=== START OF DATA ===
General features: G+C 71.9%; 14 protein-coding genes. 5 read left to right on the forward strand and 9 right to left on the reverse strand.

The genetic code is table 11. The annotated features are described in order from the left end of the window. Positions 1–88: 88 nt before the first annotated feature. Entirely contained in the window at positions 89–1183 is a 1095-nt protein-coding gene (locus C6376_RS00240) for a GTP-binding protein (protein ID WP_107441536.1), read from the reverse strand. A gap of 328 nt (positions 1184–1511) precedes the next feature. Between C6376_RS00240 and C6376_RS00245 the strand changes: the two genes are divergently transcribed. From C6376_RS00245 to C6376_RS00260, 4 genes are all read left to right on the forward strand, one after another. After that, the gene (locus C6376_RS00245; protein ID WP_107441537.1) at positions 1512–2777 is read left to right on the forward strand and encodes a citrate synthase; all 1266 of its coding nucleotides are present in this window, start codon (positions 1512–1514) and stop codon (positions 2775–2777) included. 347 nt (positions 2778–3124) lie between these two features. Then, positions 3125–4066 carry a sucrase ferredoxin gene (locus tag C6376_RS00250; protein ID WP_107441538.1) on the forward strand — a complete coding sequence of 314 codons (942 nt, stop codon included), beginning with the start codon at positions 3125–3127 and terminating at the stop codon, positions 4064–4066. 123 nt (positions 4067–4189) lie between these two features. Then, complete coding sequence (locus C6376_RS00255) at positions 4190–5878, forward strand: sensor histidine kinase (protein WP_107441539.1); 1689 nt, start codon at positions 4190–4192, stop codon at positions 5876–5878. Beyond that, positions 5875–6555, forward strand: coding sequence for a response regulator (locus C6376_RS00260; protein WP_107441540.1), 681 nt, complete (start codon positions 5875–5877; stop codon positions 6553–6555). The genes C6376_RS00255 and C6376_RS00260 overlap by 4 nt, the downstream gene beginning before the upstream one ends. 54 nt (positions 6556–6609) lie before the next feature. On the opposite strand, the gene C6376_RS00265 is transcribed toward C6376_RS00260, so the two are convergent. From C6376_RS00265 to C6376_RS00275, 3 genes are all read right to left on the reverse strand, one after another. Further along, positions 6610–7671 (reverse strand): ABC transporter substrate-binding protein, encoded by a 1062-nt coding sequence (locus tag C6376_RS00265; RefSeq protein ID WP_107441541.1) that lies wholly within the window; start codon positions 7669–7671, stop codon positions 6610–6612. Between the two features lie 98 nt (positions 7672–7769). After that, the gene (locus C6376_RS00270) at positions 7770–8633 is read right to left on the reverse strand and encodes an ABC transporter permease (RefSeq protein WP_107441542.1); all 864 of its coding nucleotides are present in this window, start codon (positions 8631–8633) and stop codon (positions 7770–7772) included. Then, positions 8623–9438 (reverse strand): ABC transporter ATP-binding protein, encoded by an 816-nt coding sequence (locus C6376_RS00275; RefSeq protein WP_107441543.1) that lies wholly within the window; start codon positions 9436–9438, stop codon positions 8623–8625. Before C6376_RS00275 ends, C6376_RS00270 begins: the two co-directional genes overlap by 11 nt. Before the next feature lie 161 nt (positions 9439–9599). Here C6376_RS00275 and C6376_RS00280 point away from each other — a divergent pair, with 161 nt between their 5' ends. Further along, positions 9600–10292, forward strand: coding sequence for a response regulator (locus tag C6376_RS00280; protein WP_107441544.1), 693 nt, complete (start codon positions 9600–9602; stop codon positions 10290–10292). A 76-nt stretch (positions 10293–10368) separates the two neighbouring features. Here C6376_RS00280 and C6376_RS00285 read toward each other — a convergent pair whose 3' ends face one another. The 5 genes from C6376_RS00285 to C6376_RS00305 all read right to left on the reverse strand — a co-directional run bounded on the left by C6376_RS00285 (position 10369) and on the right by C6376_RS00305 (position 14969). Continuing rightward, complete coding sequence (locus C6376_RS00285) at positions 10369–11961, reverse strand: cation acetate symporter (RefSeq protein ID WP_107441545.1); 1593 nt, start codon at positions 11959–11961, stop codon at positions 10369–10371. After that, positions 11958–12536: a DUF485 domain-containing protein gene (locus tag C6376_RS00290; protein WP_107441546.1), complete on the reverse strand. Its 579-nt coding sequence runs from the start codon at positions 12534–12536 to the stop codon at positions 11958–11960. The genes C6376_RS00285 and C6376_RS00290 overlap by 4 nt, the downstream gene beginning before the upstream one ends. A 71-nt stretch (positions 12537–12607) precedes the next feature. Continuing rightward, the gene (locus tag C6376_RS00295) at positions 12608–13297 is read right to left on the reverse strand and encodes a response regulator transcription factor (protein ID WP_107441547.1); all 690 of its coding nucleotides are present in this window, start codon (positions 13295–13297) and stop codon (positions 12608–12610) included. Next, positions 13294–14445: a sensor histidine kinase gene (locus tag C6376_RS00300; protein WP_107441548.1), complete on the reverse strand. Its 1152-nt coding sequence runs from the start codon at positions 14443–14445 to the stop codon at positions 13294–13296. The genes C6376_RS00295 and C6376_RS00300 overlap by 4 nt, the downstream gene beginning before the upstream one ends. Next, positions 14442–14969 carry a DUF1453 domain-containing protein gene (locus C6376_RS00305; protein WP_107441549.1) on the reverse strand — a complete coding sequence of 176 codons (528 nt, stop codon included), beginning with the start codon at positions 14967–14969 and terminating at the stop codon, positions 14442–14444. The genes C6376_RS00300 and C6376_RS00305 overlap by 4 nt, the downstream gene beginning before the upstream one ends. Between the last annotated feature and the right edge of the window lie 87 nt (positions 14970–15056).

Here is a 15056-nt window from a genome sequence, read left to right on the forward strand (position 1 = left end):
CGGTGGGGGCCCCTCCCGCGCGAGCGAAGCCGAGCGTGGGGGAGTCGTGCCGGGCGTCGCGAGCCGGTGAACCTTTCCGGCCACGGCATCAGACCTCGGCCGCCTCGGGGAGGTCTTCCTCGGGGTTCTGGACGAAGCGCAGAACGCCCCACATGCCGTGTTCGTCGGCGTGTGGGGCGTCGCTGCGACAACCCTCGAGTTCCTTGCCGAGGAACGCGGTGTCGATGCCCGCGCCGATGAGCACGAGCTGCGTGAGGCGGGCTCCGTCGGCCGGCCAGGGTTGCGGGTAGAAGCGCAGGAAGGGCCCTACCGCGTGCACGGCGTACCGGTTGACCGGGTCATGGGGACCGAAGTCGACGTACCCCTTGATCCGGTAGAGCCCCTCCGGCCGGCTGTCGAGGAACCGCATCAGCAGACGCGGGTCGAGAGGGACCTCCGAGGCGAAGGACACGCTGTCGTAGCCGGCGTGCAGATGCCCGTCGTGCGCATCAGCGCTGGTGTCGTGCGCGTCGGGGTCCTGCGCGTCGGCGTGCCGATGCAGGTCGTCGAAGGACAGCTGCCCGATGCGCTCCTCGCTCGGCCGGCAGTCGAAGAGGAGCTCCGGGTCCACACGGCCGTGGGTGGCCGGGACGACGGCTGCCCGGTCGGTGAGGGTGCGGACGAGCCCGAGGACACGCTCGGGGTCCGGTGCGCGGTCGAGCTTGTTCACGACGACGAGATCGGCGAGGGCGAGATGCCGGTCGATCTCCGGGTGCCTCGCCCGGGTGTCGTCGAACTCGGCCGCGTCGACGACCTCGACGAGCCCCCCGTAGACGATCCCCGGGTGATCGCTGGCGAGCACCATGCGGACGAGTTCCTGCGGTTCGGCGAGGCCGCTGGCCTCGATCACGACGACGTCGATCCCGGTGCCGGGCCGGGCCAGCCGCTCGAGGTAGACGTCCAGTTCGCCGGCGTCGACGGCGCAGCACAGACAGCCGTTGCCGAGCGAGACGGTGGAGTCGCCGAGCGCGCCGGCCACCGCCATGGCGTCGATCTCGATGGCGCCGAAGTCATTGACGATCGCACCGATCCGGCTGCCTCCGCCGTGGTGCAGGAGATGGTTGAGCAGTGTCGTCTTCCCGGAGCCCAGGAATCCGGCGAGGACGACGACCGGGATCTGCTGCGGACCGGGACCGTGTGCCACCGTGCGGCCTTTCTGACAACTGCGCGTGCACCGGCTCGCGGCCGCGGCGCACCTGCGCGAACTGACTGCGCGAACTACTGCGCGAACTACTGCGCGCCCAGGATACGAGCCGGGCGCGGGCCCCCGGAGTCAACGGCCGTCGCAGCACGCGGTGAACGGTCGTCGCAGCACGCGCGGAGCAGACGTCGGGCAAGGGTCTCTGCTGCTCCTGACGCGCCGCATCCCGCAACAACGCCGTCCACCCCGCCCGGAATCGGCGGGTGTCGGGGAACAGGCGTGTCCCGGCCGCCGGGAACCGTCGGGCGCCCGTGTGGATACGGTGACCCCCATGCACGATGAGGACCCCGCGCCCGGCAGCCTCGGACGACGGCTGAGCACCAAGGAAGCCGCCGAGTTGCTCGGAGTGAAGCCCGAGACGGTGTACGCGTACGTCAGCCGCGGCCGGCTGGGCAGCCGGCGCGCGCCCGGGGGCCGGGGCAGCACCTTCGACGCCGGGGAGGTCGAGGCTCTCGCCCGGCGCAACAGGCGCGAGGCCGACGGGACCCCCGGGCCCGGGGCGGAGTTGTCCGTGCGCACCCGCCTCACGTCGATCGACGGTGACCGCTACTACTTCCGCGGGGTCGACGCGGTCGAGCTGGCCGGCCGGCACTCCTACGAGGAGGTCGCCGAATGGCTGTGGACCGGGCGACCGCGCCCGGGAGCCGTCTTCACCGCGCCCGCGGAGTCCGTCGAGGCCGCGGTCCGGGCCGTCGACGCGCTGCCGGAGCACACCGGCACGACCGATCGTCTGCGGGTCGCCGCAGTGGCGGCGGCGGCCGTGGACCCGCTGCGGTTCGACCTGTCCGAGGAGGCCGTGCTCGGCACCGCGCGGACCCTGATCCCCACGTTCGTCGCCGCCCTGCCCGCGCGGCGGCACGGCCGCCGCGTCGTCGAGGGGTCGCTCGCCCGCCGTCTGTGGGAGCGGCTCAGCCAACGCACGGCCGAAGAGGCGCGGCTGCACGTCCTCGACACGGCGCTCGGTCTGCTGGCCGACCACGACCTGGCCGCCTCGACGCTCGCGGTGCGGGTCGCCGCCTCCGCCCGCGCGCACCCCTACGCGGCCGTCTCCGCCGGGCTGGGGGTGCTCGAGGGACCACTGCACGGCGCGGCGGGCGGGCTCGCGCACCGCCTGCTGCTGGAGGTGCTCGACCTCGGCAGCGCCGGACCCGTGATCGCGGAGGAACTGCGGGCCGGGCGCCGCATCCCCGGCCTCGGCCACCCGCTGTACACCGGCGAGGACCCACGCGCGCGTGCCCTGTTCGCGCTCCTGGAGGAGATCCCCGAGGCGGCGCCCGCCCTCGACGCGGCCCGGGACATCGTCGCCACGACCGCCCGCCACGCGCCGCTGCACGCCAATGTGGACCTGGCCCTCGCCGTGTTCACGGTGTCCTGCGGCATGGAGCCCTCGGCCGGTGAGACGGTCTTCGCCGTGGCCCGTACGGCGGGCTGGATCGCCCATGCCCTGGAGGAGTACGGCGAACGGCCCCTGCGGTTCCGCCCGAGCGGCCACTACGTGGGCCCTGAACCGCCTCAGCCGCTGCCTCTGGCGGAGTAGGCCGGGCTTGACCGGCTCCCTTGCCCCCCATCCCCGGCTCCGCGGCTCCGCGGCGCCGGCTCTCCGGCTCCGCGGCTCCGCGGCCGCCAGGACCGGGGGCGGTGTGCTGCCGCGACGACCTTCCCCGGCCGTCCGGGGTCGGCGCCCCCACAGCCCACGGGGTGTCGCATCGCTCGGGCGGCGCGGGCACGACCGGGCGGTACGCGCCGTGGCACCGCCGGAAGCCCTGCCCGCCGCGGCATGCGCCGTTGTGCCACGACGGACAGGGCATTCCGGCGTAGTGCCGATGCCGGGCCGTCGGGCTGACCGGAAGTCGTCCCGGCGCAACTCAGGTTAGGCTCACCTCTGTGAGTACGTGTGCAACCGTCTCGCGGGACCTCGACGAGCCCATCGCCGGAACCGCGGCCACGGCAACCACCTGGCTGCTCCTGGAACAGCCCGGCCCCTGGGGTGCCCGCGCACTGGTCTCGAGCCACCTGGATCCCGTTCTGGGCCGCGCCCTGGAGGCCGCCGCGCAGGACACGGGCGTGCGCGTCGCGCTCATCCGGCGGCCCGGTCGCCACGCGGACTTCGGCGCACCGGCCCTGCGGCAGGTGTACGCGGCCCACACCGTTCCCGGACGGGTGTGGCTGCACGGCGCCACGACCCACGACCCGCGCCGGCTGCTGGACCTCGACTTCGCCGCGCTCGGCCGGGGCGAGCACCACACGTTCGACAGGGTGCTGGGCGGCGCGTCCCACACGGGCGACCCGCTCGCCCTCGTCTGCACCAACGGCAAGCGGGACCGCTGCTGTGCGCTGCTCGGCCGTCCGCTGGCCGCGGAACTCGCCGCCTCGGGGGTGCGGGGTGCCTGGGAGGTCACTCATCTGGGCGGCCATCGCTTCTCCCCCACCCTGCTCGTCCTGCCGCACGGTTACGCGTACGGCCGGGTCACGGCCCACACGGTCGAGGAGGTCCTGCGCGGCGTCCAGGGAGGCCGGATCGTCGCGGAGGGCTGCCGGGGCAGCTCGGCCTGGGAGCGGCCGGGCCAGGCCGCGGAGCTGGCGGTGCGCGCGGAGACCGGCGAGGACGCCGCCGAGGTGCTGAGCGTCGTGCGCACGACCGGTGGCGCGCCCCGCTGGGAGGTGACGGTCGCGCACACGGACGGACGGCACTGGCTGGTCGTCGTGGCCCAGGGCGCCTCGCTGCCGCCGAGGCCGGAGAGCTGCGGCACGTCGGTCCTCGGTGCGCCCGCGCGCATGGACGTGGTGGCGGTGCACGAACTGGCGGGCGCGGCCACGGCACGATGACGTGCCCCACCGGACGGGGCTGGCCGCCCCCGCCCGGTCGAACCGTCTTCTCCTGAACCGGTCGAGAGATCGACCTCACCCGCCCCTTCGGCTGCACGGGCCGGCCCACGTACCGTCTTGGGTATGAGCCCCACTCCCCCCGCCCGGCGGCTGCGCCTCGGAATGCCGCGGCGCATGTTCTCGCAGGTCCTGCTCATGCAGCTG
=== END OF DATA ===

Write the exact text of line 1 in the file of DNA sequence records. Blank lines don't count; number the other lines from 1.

General features: G+C 71.9%; 14 protein-coding genes. 5 read left to right on the forward strand and 9 right to left on the reverse strand.